Grapevines. (Minnesota Prairie Roots copyrighted photo June 2022)

Those are the nuances which endear Aspelund Winery and Peony Gardens to me. The simplicity of this place atop a hill overlooking the Zumbro River Valley, red barn and silo in the distance. This place of towering oaks and tire swing, of old tin-sided shed, apple trees, massive rhubarb plants, twisted grapevines…

A glimpse of the peony rows, all numbered for ordering tubers. (Minnesota Prairie Roots copyrighted photo June 2022)

So many fragrant and beautiful peonies… (Minnesota Prairie Roots copyrighted photo June 2022)

Ants are drawn to peonies, including to this bud. (Minnesota Prairie Roots copyrighted photo June 2022)

On this June afternoon, the wind blew fierce, whipping lose ends of my hair, dipping peony stems, playing a refrain inside my head of “summer breeze makes me feel fine” (Seals & Croft 1972). I felt mighty fine in this peaceful place among blooming peonies. Some buds remained clamped tight, but likely have opened in the days since my visit.

A developing apple. (Minnesota Prairie Roots copyrighted photo June 2022)

I prefer meandering on this plot of land among the apple trees and grapevines and, especially, in the peony gardens. Here assorted shades of mostly pink and crimson flowers bloom. Colors vary from subdued to vibrant. Shapes, vary, too.

One of the more unusual peonies, layered in pink and yellow. (Minnesota Prairie Roots copyrighted photo June 2022)

But it’s not all visual for me. I take time to bend close to the blossoms (check for bees), smelling their fragrant perfume which, if you’re a romanticist, may prompt you to reflect on long ago brides gathering peonies from their mothers’ or grandmothers’ gardens for bridal bouquets. They did so in my community of Faribault, storing peonies in the cool sandstone caves along the Straight River to preserve until their wedding days. Faribault was once The Peony Capital of the World. Some of the Aspelund peonies were sourced from those once grown in Faribault.

Guests enjoy wine on the back deck. (Minnesota Prairie Roots copyrighted photo June 2022)

Touring Aspelund Winery and Peony Gardens has become an early summer tradition for me. I feel comfortable here, at peace, soothed by the wind and the wine and the welcoming conversations. The small scale of the business suits me as do the unpretentious owners and the rural setting. As I watched two young girls sway on the tire swing, pushed by their dad, their happy voices rising, I felt such joy in witnessing this scene.

Sisters in traditional Hmong attire, one taking photos of the other. (Minnesota Prairie Roots copyrighted photo June 2022)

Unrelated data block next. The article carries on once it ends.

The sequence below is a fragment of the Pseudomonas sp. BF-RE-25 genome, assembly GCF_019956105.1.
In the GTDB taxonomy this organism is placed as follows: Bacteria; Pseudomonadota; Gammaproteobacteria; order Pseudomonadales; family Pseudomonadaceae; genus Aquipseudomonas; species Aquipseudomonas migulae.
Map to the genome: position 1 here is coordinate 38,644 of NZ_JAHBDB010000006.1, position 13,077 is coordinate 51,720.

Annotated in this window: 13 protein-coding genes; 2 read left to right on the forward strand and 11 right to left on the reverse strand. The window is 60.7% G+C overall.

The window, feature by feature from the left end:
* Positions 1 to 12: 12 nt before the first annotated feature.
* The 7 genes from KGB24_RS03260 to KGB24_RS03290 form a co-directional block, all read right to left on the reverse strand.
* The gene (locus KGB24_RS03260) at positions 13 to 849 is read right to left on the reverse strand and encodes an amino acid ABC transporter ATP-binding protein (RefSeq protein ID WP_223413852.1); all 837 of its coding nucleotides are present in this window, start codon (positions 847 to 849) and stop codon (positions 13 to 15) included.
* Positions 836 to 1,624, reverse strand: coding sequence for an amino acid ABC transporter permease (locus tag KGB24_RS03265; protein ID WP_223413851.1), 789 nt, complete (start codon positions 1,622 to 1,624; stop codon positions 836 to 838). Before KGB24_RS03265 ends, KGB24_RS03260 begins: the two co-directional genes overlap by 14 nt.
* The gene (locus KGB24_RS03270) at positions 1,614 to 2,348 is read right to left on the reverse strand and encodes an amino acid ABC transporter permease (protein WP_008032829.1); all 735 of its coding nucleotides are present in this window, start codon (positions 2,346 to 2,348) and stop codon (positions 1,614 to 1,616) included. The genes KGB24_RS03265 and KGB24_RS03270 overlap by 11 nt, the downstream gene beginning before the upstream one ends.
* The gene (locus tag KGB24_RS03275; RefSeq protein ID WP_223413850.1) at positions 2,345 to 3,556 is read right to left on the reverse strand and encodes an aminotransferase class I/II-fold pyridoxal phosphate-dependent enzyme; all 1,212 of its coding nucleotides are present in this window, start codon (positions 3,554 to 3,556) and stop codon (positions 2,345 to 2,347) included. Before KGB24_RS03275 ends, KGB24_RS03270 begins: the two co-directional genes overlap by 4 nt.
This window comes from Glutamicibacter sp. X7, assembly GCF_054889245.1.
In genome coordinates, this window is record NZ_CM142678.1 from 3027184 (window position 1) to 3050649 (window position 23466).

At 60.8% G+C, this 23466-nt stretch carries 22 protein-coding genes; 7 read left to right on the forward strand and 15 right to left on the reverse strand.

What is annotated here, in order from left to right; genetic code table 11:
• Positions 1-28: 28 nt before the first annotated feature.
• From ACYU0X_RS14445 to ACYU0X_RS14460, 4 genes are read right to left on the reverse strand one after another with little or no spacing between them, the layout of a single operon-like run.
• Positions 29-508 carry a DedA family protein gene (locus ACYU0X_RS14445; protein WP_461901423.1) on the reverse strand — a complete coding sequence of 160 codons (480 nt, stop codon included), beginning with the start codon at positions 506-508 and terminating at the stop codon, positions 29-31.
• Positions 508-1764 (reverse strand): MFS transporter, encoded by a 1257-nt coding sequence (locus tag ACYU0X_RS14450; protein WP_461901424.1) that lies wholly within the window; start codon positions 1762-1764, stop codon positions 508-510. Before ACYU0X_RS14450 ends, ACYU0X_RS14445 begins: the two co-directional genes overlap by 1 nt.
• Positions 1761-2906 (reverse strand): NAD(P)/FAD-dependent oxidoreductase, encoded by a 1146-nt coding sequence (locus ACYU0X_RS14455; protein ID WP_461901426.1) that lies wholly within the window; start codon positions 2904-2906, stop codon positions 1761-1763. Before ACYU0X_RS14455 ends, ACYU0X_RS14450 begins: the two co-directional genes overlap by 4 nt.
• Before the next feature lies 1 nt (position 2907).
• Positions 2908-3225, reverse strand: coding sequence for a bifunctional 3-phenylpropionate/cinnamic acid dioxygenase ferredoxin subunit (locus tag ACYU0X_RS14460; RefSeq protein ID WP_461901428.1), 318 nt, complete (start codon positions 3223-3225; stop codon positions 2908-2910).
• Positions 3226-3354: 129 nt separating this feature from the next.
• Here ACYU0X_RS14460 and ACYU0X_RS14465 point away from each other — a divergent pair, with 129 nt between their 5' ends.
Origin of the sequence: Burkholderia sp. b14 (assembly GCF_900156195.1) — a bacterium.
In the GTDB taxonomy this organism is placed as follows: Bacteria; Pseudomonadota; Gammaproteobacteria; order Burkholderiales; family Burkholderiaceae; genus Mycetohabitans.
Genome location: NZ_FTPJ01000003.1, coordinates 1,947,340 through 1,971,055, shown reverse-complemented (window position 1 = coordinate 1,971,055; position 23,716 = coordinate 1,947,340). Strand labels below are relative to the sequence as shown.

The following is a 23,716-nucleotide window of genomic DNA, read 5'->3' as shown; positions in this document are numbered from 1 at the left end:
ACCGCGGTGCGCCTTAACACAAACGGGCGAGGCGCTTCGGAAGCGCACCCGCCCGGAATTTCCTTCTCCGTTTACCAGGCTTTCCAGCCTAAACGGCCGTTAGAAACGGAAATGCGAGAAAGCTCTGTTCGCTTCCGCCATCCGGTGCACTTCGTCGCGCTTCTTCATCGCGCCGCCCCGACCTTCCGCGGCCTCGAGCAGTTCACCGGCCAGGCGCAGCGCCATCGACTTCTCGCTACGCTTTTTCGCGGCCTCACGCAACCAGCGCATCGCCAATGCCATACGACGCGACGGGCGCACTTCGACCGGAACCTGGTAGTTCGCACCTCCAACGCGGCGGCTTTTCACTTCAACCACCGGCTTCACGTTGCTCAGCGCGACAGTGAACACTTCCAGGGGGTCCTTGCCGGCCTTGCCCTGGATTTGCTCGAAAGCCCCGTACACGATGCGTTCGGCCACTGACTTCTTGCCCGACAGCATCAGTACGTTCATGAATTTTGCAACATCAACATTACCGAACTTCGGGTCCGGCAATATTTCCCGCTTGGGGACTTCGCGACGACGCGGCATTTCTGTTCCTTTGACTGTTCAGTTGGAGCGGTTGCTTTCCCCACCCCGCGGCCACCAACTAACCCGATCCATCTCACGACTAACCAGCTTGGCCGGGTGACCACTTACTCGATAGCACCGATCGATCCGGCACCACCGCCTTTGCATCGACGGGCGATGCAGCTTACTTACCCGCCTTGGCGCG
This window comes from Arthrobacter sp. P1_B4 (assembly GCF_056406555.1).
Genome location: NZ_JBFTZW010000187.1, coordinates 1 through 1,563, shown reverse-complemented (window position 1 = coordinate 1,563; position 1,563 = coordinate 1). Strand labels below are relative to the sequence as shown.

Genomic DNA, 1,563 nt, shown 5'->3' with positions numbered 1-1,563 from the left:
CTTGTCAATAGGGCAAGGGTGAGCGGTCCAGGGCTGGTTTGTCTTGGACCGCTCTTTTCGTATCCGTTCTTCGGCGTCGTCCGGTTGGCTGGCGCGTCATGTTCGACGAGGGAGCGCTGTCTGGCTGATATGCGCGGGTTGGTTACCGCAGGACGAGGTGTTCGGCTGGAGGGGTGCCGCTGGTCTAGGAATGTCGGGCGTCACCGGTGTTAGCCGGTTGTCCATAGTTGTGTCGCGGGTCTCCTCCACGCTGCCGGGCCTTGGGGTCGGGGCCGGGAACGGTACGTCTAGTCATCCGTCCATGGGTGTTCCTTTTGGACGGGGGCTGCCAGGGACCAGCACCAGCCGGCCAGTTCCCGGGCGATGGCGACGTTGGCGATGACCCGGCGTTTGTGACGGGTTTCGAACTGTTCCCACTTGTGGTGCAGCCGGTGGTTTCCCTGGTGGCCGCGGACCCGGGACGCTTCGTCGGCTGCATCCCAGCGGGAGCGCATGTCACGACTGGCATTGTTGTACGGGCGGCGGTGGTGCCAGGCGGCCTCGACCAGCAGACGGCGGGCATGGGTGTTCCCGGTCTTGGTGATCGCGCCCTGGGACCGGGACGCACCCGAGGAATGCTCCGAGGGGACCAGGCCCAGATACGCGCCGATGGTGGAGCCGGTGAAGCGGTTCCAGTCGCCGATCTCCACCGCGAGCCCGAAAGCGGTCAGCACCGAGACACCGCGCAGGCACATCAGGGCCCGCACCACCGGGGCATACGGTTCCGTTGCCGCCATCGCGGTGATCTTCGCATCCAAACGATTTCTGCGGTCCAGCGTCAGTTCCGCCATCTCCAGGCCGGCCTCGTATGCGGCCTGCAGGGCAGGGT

And I felt happiness, too, in that chance encounter with the two sisters from the Cities, celebrating their Hmong heritage in a field of peonies.

Peacock art inside the tasting room. (Minnesota Prairie Roots copyrighted photo June 2022)

FYI: Aspelund Winery and Peony Gardens is open from 4 – 7 pm Thursday and Friday, noon – 7 pm Saturday and noon – 5 pm Sunday. Note that the tasting room is small, basically a walk-up and order space. Outdoor seating on the deck and other areas can be difficult to secure during busy times. However, you can order a glass of wine and walk around the gardens. If you want to see the peonies, go now; their bloom period is nearly done.

Click here to read previous posts from Aspelund Winery & Peony Gardens.

© Copyright 2022 Audrey Kletscher Helbling

 

Peonies, mysteries & pay June 10, 2022

Peonies bloom at Aspelund Peony Gardens. (Minnesota Prairie Roots copyrighted file photo June 2018)

I HAVE SEVERAL TOPICS on my mind today, all unrelated, but a trio of information I want to share.

First up, Aspelund Winery and Peony Gardens. This is one of my favorite rural Minnesota places to visit each June. On this 10-acre parcel of land just outside Aspelund (northeast of Kenyon or northwest of Wanamingo), Dawn and Bruce Rohl have created a little bit of heaven. Here they cultivate 50-plus varieties of peonies and also make wine. The couple are the most down-to-earth friendly folks. I always feel welcomed by them and their roaming dog, Rascal.

Peonies will bloom for several more weeks. (Minnesota Prairie Roots copyrighted file photo June 2020)

Now, with fragrant peony buds opening, is the absolute ideal time to visit Aspelund Peony Gardens and walk among the rows of flowers. I do so at a leisurely pace—dipping my nose into the perfumed petals, stopping to photograph these old-fashioned flowers that once graced many a bridal bouquet, noting the lovely shades of pink and crimson.

At the bottom of the hill, rows and rows of peonies grow against a country backdrop. (Minnesota Prairie Roots copyrighted file photo June 2020)

The gardens are also a business. The Rohls invite guests to stroll the gardens, then order peonies. In the fall, root peony tubers are available for customer pick-up or shipping. Gardens are open from 4-7 pm Thursday and Friday, from 10 am-7 pm Saturday and from 10 am-5 pm Sunday.

On the deck at Aspelund Winery. (Minnesota Prairie Roots copyrighted file photo June 2018)

Be sure to order a glass of wine to enjoy on-site outdoors overlooking the scenic Zumbro River Valley. And then buy a bottle to take home.

A map included in a Mailbox Mystery created by Matt Stelter. (Minnesota Prairie Roots copyrighted file photo November 2021)